The parties agreed that “processing system” is not a means-plus-function
term, and confined its review to whether “processing system” renders the asserted patents indefinite under 35 U.S.C. § 112, ¶ 2.  The Federal Circuit found that the claim term “processing system” does not prevent the claims, read in light of the specification and the prosecution history, from informing those skilled in the art about the scope of the invention with reasonable certainty.

The Federal Circuit noted that the  case presented a peculiar scenario because the disputed term, “processing system,” plays no discernable role in defining the scope of the claims. The Court noted that all of the asserted claims are method claims, and
the point of novelty resides with the steps of these methods, not with the machine that performs them. The Federal Cricuit pointed out that if the words “processing system” were removed from the claims, therein meaning would not discernably change.  The Federal Circuit reasoned that if “processing system” does not discernably alter the
scope of the claims, it is difficult to see how this term would prevent the claims from serving their notice function under § 112, ¶ 2.

The Federal Circuit said that the common practice of focusing on individual terms is a “helpful tool,” but ultimately indefiniteness under § 112, ¶ 2 must ultimately turn on whether the “claims, read in light of the specification delineating the patent, and the prosecution history, fail to inform, with reasonable certainty, those skilled in the art about the scope of the invention.” The Federal Circuit found that “processing system”
does not prevent the claims from doing just that.

Function Claim Language Shows That Claims are Directed to Abstract Idea, Not a Concrete Technical Innovation

In Affinity Labs of Texas v. Amazon.com, Inc., [2015-2080] (September 23, 2016) the Federal Circuit affirmed judgment on the pleadings that U.S. Patent No. 8,688,085 on a System and Method to Communicate Targeted Information was directed to unpatentable subject matter.

The Federal Circuit found that the district court’s conclusion was consistent with its
approach to the “abstract idea” step in prior cases, including In re TLI Communications LLC Patent Litigation, which involved a patent on a method for uploading digital images from a cellular telephone to a server, which would then classify and store the images.  The Federal Circuit further found that the idea of the ‘085 patent was “even broader and more abstract” than the idea in Ultramercial, where a process of allowing
a consumer to receive copyrighted media in exchange for watching a selected advertisement was found to be an abstract idea.

The Federal Circuit rejected the argument that ’085 patent embodied a concrete
technological innovation, noting the purely functional nature of the claim, which confirms that it is directed to an abstract idea, not to a concrete embodiment of that idea.  The Federal Circuit said that claims thus do not go beyond stating the relevant functions in general terms, without limiting them to technical means for performing the functions that are arguably an advance over conventional computer and network technology.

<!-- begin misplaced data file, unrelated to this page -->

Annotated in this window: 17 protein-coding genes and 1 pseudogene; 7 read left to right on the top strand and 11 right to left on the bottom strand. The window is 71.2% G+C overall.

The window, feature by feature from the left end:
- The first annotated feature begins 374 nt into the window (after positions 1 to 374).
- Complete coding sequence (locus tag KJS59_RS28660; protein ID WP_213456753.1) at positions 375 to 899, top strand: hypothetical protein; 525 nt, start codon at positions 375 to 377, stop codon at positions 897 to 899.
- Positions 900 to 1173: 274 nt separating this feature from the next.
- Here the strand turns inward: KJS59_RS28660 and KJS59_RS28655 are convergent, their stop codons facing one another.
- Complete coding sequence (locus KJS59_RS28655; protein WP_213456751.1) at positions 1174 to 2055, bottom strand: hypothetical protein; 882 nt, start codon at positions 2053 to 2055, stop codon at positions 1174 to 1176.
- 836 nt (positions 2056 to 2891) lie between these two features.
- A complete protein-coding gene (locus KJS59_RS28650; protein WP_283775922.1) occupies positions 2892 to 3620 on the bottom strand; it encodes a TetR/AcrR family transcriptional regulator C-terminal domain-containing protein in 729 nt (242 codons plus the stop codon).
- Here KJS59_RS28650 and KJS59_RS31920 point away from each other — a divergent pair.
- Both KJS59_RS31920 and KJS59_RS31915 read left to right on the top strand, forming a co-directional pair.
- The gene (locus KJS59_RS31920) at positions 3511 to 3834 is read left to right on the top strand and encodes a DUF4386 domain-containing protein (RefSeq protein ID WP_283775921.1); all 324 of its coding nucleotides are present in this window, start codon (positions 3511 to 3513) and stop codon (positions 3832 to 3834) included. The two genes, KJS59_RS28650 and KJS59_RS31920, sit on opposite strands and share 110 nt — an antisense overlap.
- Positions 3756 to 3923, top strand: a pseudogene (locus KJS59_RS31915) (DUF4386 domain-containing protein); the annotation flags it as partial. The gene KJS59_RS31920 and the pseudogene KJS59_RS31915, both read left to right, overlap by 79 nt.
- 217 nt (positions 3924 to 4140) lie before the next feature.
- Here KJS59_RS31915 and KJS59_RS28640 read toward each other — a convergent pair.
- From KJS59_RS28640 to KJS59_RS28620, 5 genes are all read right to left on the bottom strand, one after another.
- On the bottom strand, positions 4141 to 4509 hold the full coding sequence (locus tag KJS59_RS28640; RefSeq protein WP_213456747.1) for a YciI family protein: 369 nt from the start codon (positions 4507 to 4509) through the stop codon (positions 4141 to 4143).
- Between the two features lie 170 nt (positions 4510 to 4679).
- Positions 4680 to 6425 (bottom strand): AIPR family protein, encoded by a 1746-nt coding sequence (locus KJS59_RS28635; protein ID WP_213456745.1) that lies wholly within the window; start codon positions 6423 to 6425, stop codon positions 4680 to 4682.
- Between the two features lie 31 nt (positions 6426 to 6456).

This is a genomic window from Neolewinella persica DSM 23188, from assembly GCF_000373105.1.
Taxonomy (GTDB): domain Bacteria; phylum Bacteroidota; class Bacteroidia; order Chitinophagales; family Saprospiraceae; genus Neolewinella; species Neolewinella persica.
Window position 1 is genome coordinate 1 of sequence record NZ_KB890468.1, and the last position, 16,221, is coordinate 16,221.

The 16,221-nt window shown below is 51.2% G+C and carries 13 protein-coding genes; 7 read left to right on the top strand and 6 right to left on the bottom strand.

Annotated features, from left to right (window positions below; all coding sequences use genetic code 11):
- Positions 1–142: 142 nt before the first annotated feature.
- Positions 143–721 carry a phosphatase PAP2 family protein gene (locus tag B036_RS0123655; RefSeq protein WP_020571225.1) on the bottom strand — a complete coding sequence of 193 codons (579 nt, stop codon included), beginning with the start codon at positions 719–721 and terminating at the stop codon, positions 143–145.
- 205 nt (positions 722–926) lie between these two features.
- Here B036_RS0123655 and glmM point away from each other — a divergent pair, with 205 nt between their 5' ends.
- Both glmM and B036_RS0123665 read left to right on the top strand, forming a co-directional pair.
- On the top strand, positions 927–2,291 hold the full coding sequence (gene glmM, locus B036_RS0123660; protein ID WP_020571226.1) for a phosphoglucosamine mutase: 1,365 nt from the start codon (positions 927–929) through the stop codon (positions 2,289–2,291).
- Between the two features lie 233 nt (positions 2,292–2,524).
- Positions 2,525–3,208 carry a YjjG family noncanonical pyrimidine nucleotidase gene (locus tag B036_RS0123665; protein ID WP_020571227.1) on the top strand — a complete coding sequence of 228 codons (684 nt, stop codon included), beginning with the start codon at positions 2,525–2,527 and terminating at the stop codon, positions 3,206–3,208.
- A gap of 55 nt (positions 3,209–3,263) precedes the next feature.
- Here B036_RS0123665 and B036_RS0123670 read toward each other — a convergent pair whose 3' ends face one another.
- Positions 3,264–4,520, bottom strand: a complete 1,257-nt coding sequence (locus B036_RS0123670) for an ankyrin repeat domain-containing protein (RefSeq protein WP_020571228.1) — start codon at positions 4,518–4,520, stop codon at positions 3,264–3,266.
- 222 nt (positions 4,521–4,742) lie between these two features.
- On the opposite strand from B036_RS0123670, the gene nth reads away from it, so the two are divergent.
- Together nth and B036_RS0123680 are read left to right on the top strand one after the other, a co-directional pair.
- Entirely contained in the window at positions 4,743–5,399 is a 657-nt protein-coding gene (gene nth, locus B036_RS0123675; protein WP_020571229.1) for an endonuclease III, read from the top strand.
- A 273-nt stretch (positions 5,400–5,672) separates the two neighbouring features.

The Federal Circuit concluded that In sum, the ‘085 patent was not directed to the
solution of a “technological problem,” nor was it directed to an improvement in computer or network functionality.  It claims the general concept of streaming user-selected content to a portable device. The addition of basic user customization features to the interface did not alter the abstract nature of the claims and does not add an inventive component that renders the claims patentable.


It was Error Not to Consider Secondary Considerations, But They Wouldn’t Have Made a Difference

In ClassCo, Inc. v. Apple, Inc., [2015-1853] (September 22, 2016), the Federal Circuit affirmed a PTAB decision affirming an Examiner’s rejection of claims to a call-screening
system that verbally announces a caller’s identity before the call is connected.as obvious under 35 USC 103.

The Federal Circuit rejected the reexam applicant’s that the combination of references was inconsistent with KSR, noting:

Contrary to ClassCo’s argument, KSR does not require that a combination only unite old elements without changing their respective functions. KSR, 550 U.S. at 416. Instead, KSR teaches that “[a] person of ordinary skill is also a person of ordinary creativity, not an automaton.” Id. at 421. And it explains that the ordinary artisan recognizes “that familiar items may have obvious uses beyond their primary purposes, and in many cases a person of ordinary skill will be able to fit the teachings of multiple patents together like pieces of a puzzle.” Id. at 420. The rationale of KSR does not support ClassCo’s theory that a person of ordinary skill can only perform combinations of a puzzle element A with a perfectly fitting puzzle element B.